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Comparisons with concrete underpinning and mud jacking

Supplier: Mainmark
20 May, 2010

Uretek resin injection underpinning and concrete pavement leveling avoids the draw-backs of traditional concrete underpinning and 'mud jacking' by hydraulic injection of cement slurry.

Traditional Underpinning: 

In reactive clay conditions, foundation clay soils expand and contract with changes in the moisture content of the ground. ("Shrink-swell." ) 

Concrete or masonry underpins, unless installed along every part of a building's footing system, often contribute to future differential movements in the structure. This is because underpinning is generally used to re-support a footing down onto a different strata not susceptible to movement.

The problem is that whilst the corrected section is then effectively rigid, the adjacent sections that have not been underpinned will continue to move with future shrink-swell of the ground. This can create new cracking in the structure - unless articulation joints are sawn completely through the walls.

Uretek resin injection technology does not exhibit this problem. This has been shown by empirical evidence, (university research and 20 years of specific field application). Uretek is different, addressing the nature of the foundation soils and any cracks and voids therein, improving bearing capacity, raising and restoring and maintaining a uniformity of bearing strata.

N.B.:  In relation to underpinning, Australian Standard AS 2870 warns, "Underpinning should generally be avoided where the problem is related to reactive clay," and "Deep underpinning should only be considered as a last resort."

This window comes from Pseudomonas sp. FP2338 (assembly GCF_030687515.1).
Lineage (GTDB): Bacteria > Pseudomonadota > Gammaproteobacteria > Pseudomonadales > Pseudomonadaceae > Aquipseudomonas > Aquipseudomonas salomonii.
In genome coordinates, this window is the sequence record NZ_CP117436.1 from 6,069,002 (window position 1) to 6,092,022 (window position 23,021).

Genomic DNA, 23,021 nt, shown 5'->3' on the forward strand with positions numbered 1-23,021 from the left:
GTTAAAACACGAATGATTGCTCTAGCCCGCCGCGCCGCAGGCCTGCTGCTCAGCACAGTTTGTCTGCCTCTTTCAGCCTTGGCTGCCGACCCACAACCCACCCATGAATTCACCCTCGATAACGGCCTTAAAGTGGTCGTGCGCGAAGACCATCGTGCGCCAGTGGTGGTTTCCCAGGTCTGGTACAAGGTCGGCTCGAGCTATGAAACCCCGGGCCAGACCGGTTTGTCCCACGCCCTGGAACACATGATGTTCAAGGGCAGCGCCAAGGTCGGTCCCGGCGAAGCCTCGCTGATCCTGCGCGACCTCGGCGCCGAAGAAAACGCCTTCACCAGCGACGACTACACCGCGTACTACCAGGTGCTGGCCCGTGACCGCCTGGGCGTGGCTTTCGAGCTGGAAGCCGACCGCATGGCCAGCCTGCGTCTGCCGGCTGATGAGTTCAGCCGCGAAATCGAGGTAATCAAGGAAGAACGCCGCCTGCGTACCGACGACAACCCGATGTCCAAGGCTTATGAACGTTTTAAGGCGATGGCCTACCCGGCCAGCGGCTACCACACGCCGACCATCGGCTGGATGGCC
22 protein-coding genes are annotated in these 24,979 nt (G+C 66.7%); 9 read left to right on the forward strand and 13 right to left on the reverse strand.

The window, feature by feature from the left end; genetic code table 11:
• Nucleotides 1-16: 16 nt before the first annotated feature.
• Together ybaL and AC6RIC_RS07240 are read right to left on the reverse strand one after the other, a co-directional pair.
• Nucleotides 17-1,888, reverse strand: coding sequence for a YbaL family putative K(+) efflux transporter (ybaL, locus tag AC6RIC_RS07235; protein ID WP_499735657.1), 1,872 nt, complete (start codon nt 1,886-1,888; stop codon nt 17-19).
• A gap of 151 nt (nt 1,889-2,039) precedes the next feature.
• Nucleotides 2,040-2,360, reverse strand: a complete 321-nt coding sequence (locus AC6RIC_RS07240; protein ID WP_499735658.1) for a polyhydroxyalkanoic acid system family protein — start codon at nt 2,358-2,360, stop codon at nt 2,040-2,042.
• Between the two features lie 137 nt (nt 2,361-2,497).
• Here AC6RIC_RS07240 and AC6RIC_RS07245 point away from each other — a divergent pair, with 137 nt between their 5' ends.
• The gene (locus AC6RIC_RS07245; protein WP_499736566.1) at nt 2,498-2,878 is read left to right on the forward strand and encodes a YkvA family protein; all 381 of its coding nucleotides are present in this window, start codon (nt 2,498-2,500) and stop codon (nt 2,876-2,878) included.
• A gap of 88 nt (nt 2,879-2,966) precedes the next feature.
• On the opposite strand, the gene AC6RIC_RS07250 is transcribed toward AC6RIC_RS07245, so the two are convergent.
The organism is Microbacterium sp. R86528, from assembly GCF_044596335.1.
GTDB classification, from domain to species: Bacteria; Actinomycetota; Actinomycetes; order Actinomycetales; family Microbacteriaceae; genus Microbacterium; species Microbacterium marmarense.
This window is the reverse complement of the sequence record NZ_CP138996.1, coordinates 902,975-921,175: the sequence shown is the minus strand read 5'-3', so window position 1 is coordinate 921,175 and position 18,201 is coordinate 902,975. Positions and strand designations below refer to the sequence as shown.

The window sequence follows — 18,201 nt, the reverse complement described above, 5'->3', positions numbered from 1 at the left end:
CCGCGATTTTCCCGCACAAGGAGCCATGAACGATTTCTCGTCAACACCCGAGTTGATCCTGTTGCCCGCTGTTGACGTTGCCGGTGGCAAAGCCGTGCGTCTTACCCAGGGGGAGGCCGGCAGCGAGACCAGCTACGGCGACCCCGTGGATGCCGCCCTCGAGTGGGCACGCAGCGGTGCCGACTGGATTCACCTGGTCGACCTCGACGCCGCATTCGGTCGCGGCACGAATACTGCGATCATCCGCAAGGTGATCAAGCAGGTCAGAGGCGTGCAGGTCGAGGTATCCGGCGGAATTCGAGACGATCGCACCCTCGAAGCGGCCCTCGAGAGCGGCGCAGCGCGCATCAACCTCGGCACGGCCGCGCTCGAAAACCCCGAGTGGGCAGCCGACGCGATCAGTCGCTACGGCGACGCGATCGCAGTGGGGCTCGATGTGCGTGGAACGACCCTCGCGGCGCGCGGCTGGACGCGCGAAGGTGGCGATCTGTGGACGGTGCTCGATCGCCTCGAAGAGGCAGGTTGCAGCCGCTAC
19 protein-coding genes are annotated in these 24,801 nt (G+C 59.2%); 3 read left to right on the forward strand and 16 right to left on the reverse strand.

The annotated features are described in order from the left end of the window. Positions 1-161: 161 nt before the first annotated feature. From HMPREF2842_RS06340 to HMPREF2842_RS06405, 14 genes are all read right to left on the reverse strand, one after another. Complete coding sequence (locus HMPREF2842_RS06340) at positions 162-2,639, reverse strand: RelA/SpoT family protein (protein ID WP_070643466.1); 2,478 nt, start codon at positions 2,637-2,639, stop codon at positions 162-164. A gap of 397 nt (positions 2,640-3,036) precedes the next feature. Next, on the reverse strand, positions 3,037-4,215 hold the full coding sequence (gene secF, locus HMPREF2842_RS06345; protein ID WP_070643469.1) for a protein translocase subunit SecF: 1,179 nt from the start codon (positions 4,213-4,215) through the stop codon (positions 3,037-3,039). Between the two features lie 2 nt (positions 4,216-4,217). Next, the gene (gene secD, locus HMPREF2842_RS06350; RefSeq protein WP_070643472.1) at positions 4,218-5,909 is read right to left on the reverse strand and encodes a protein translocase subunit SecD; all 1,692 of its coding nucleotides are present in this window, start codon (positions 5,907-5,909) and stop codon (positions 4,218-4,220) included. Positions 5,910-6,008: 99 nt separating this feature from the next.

In poor ground conditions where there is settlement, the added weight of concrete/masonry  underpinning (2400 kg/cu.m.) can exacerbate the situation, not correct it. With The Uretek Method and the exceptional specific rigidity (stiffness to weight) of Uretek material, this is avoided.

"Mud jacking"
"Mud jacking" is the name given in some places to the injection by hydraulic pressure of cement slurry (grout) under pavements, to re-support them and correct their levels. Sometimes it is called "slab-jacking" or referred to as "pressure grouting" (originally, actual mud was injected).

This process has long been recognised to have major draw backs, particularly in highway situations, in that after some time the brittle cement grout can powder and break up under the dynamic stress of heavy traffic, allowing the degeneration cycle to recommence.

Uretek, on the other hand, employs rigid elastic technology. Again with its exceptional specific rigidity (stiffness to weight), Uretek material withstands dynamic pavement loading, giving it a much longer effective life. This more than offsets the sometimes greater initial outlay in its application.

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Source: Uretek